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NBPA Reportedly Sends Memo to Agents Regarding Players Being Paid on Time

Timothy Rapp@@TRappaRTFeatured ColumnistMarch 14, 2020

Los Angeles Lakers' LeBron James (23) dribbles during the first half of an NBA basketball game against the Brooklyn Nets Tuesday, March 10, 2020, in Los Angeles. (AP Photo/Marcio Jose Sanchez)
Marcio Jose Sanchez/Associated Press

On Friday, ESPN's Adrian Wojnarowski reported that the National Basketball Players Association reached out to the league's players to inform them of a "doomsday provision included in the collective bargaining agreement that could free owners from paying players a percentage of their salaries should the rest of the season be lost to the coronavirus pandemic."

According to Shams Charania of The Athletic and Stadium, however, the NBPA has since told players that they "fully expect that players will continue to receive salary on their designated paydays."

Shams Charania @ShamsCharania

The NBPA has not had discussions on potential adjustments and stated they do not expect to until further scheduling decisions are made, per memo. Many factors still in play. https://t.co/1Nv6rzeq1b

Per Woj, the CBA has a "force majeure event clause" that can trigger in the case of an epidemic, natural disaster or war that would cost players "1/92.6th" of their salary per every game missed. Wojnarowski also reported that there had been no discussion between the league's owners and the NBPA about triggering the clause since the plan remains to resume the season in the future.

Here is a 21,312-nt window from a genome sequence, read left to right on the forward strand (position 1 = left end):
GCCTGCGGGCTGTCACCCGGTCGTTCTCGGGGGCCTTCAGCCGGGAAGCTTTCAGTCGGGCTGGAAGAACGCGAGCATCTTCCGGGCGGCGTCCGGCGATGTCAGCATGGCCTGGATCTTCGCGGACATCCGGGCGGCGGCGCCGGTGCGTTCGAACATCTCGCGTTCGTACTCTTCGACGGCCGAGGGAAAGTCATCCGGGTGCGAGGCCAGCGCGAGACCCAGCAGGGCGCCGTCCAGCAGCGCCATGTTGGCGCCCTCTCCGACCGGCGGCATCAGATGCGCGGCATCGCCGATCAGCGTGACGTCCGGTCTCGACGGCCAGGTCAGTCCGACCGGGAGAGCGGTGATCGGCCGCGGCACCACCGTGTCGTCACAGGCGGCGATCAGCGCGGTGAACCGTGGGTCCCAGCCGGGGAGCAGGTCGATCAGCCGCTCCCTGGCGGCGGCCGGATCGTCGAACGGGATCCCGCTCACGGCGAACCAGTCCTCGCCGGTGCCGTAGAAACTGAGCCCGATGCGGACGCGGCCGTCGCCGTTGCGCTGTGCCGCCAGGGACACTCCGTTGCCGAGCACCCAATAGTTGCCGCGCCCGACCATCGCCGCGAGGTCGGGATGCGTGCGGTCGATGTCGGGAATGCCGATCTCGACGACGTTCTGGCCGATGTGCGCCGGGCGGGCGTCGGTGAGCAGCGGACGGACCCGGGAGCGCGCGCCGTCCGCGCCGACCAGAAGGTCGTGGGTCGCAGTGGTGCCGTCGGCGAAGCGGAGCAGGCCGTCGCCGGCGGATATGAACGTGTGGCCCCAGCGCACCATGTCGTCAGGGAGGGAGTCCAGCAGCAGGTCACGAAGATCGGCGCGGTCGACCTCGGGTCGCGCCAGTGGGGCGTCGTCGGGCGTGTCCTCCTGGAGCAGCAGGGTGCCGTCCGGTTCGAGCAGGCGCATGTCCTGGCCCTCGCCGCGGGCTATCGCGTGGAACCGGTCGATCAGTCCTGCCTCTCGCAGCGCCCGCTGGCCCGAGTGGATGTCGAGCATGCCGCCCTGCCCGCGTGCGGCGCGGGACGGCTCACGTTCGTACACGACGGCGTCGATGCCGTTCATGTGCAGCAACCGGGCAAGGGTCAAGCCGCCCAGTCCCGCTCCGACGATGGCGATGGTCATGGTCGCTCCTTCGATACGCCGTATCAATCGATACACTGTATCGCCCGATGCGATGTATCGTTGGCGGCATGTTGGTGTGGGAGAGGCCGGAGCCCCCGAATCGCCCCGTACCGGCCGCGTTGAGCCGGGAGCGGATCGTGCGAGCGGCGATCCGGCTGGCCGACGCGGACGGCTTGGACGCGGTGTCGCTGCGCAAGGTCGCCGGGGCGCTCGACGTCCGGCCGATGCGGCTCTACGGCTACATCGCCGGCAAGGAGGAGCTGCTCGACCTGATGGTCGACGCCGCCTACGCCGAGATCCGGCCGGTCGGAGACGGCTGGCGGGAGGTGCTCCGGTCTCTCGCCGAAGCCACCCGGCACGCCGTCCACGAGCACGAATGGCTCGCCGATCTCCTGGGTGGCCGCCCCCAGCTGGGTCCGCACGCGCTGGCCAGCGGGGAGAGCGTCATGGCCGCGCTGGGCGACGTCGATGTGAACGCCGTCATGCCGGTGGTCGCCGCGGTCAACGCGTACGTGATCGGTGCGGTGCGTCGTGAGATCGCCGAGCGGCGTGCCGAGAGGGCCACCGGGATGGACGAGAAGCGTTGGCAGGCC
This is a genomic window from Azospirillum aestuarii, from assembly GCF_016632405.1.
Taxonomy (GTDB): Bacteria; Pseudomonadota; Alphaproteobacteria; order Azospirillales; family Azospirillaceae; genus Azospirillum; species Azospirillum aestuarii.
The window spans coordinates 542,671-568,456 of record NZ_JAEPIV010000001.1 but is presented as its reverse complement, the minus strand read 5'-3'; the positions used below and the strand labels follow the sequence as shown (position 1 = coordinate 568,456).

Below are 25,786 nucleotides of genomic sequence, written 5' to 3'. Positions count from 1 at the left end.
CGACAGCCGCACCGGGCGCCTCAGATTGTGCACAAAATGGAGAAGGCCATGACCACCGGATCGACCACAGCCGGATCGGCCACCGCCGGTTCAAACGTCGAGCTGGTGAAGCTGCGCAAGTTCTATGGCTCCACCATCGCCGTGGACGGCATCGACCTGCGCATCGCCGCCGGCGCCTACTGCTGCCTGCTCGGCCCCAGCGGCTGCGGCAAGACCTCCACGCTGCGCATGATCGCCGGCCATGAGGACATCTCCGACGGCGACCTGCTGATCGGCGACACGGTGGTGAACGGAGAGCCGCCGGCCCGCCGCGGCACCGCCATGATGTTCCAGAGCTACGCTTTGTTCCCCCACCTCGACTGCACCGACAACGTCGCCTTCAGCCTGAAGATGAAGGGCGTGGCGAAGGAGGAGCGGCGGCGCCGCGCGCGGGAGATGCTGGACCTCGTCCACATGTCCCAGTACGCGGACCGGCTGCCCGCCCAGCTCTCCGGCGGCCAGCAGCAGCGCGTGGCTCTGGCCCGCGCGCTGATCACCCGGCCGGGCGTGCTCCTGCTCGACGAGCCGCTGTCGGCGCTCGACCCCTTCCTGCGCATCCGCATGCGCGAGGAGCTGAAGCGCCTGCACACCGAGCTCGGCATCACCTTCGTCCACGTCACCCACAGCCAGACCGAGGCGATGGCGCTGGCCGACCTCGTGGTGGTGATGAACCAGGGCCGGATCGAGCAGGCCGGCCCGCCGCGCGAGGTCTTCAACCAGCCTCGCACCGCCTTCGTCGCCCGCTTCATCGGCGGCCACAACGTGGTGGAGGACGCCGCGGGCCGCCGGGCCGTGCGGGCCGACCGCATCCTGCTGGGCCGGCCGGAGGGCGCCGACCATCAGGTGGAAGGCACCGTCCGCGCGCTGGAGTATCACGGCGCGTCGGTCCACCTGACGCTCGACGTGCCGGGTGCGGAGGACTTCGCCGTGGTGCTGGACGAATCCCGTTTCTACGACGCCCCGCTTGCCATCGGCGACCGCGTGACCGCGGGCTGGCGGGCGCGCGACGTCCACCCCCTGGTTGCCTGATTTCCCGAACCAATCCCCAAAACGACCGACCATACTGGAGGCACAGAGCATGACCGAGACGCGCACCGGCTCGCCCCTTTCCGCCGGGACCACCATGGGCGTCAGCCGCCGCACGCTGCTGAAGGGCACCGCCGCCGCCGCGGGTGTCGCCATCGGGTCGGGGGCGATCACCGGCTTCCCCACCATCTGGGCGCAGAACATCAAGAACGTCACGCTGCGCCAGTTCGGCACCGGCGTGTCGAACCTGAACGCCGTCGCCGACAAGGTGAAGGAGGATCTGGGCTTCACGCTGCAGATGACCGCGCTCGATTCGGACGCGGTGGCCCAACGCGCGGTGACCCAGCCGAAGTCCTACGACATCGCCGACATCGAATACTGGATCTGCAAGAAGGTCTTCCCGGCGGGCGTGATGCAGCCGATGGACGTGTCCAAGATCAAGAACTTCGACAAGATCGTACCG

Currently, the NBA is on hiatus for another 28 days because of the coronavirus pandemic, which has infected over 142,320 people worldwide and led to 5,388 deaths.

NBA @NBA

A Letter to NBA Fans https://t.co/hPX6xhmy9d

The United States has 1,678 confirmed diagnoses and 41 deaths. Two NBA players, Rudy Gobert and Donovan Mitchell, were diagnosed with the coronavirus.

NBA @NBA

A message from @spidadmitchell https://t.co/YtChd3eNng

A number of NBA players, including Giannis Antetokounmpo, Blake Griffin, Zion Williamson and Gobert have donated money to help stadium staff and others affected by the coronavirus pandemic. And several organizations, including the Golden State Warriors, Cleveland Cavaliers, Atlanta Hawks and Dallas Mavericks, have put in place financial programs to support arena workers who will be out of work during the league's hiatus.

Should the NBA return, it remains to be seen if the league's calendar would simply be pushed back by a month and all scheduled games would take place at a later date or if the league will cancel some games in a shortened regular season.

Playing games without fans in attendance once the hiatus ends also remains a possibility.

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